Most of the poems from Unrest went through the rejection-ringer before being accepted. While good writing should stand on its own, I sometimes feel as though a publication credit is as scientific as getting a speeding ticket: Maybe you were speeding, maybe you weren’t, but a certain amount of luck and subjective reasoning counts in the final decision. (Of course, this blog doesn’t encourage speeding.)
Here’s a summary of the poems’ history of those you can read online:
Cuban Customs Attempted to Confiscate her Mangoes: published in Narrative Magazine after 6 rejections; finalist for Narrative Magazine Poetry Contest and won $75.00
Will You: Published in Storyscape after 10 rejections
Color of the Sea: published in Cortland Review after 1 rejection (learn more about this poem's story here.)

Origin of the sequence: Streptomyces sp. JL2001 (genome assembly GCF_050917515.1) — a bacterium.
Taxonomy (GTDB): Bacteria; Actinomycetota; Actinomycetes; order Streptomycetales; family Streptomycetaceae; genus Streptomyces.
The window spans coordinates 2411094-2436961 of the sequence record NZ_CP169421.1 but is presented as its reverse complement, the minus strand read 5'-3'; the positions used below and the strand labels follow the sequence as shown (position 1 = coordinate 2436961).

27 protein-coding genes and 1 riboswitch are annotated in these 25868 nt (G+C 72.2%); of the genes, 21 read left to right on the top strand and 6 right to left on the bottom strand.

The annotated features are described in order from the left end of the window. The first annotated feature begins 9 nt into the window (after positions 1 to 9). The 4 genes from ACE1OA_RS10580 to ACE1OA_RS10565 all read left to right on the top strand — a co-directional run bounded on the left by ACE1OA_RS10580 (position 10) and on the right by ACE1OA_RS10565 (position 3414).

Salty: published in the Examiner after 4 rejections
Before the other poems in Unrest were accepted by Finishing Line Press for publication, some of them went through three to 14 rejections each. The collection as a whole was rejected 9 times before its acceptance by Finishing Line Press.
As I wrote recently in a post about managing your submissions in a spreadsheet, all of your finished work should be out for consideration. Of course, before you submit to them, do your research to find the best home for your piece. And, simultaneously, subscribe to a literary magazine or two.
Yes, rejection letters take thick skin. Some might say I shouldn’t share these facts because they could be considered shameful. Instead, they are battle wounds and I’m proud of them. I know that I always appreciate the early story (underbelly?) of publications and I hope this information is helpful to you.
Be strong and keep writing, reading and revising. As the Italians shout, “forza!” (strength!)